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It seems there’s no shortage of cybersecurity threats that cautious individuals need to guard against. Phishing is on the most common methods that criminals use for breaching accounts, stealing credentials and compromising data, and there’s no shortage of variations on this technique, including SMS (short message service) phishing, or smishing, and spear-phishing, a kind of targeted phishing strategy. Criminals can use phishing techniques to trick you into handing over access, information and money.
How do spear-phishing attacks differ from standard phishing attacks?
Spear-phishing bears many similarities to traditional phishing techniques, but it’s targeted at specific individuals.
Standard phishing is essentially a numbers game. Scammers know that email clients will block a proportion of the messages they send and that many others who do receive and view the fraudulent communications won’t fall for the bait. In a standard phishing ploy, those responsible for executing the attack simply hope they sent it to enough people that they increase the odds of at least a few people falling for the trick.
Spear-phishing, on the other hand, is an exercise in precision. This attack sometimes succeeds because it relies on sending a smaller number of carefully crafted, personalized messages to a select group of people. This is what makes spear-phishing harder to spot. Bad actors seek to remove as many red flags as possible and tailor their message specifically to you in order to convince you it’s legitimate.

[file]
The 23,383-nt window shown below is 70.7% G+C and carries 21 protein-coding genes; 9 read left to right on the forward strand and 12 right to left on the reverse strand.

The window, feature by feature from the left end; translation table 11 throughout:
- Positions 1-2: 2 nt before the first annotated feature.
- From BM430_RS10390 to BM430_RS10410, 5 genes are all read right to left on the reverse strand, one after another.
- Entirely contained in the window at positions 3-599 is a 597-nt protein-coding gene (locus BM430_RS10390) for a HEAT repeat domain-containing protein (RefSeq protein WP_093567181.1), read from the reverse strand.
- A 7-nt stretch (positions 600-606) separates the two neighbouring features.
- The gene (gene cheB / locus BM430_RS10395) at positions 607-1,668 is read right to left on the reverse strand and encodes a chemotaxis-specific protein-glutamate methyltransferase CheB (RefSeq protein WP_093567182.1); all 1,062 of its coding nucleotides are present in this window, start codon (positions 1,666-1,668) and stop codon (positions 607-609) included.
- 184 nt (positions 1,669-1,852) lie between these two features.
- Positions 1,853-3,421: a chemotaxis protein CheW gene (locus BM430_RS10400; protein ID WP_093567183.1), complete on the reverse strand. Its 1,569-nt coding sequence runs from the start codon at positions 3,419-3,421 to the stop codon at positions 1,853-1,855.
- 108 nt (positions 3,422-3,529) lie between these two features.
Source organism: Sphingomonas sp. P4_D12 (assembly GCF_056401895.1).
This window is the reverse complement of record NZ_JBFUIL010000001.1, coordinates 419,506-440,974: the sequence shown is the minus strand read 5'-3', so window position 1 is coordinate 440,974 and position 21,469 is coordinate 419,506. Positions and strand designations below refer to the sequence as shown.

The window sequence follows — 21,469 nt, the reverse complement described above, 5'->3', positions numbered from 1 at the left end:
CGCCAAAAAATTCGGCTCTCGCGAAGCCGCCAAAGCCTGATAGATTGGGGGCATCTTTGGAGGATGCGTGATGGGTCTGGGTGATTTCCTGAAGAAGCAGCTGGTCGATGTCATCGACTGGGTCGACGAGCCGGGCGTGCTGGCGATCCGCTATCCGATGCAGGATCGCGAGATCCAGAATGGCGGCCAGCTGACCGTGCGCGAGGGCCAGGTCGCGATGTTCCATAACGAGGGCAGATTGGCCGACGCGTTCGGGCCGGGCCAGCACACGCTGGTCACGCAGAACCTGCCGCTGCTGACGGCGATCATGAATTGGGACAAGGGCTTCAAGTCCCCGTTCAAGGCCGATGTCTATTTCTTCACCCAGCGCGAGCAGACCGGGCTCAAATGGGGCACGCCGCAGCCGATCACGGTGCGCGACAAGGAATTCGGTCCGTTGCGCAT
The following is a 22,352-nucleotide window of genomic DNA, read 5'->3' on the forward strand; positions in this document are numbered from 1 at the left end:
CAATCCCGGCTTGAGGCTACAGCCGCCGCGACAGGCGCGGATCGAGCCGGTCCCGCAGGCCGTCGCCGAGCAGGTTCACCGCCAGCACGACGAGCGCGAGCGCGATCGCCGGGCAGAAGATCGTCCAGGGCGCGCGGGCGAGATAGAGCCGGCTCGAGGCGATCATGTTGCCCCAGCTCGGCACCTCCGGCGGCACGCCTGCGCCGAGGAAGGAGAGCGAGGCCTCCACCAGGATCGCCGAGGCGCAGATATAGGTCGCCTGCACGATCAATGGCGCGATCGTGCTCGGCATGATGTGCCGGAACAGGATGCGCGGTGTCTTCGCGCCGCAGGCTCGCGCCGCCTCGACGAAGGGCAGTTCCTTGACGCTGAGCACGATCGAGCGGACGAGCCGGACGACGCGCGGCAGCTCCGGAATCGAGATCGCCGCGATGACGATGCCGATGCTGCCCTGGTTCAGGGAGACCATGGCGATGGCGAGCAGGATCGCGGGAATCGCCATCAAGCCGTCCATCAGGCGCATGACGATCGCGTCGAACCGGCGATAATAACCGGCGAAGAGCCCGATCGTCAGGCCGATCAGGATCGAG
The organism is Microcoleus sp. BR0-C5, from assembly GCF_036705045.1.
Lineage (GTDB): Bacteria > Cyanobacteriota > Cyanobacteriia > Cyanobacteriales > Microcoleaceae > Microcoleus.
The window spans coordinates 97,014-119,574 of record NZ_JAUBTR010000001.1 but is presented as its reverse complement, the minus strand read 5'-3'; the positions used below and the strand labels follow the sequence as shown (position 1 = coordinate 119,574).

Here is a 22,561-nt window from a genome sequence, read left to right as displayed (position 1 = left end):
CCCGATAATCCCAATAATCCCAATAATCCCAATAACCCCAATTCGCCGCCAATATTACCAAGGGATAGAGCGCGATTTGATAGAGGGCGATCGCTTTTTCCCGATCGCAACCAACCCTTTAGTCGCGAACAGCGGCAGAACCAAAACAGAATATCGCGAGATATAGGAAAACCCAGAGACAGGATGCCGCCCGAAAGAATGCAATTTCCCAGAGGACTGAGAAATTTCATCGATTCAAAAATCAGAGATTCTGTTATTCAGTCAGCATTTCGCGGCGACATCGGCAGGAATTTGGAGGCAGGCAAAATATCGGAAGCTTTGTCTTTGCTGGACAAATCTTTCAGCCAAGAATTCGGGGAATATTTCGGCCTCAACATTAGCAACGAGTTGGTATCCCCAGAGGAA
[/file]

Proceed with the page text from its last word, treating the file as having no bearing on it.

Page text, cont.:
Examples of spear-phishing
When spear-phishing succeeds, it can have a huge impact.
According to the Naples Daily News, the city of Naples, Florida, fell prey to a spear-phishing email that resulted in a loss of $700,000. The criminals impersonated a real contractor currently employed by the city and requested payment, which was delivered.
Also a press release from the U.S. Attorney’s Office for the Southern District of California reported apprehending a criminal who had fled the country after he and a partner impersonated a computer company contracted by multiple universities. The team had bilked two schools out of more than $850,000. The release warned that spear-phishing was “on the rise, especially for universities, local governments and other entities with procurement paperwork available online.”
The increasing presence of telework can also lead to an uptick in spear-phishing campaigns. In one such example, as Military.com reported, individuals from the Department of Defense experienced a surge of spear-phishing attempts.
Top advice for protecting yourself from spear-phishing emails
There are measures you can take to protect yourself, and your organization, from targeted spear-phishing attacks. Expect scammers to use publicly available or compromised information in targeted campaigns.
The FBI recommended enabling automatic cybersecurity updates, verifying communications in person or over the phone and simply refusing to click anything in an email if you have any doubts about its authenticity at all.
A Microsoft security blog also encouraged readers to educate users about how to spot and report phony emails, including looking for incorrect email addresses and language that is inconsistent with normal communications from the sender. Also, be skeptical of communications that seek to create a sense of urgency.
If you need further help improving cybersecurity measures for your company, reach out to Total Defense today for additional information.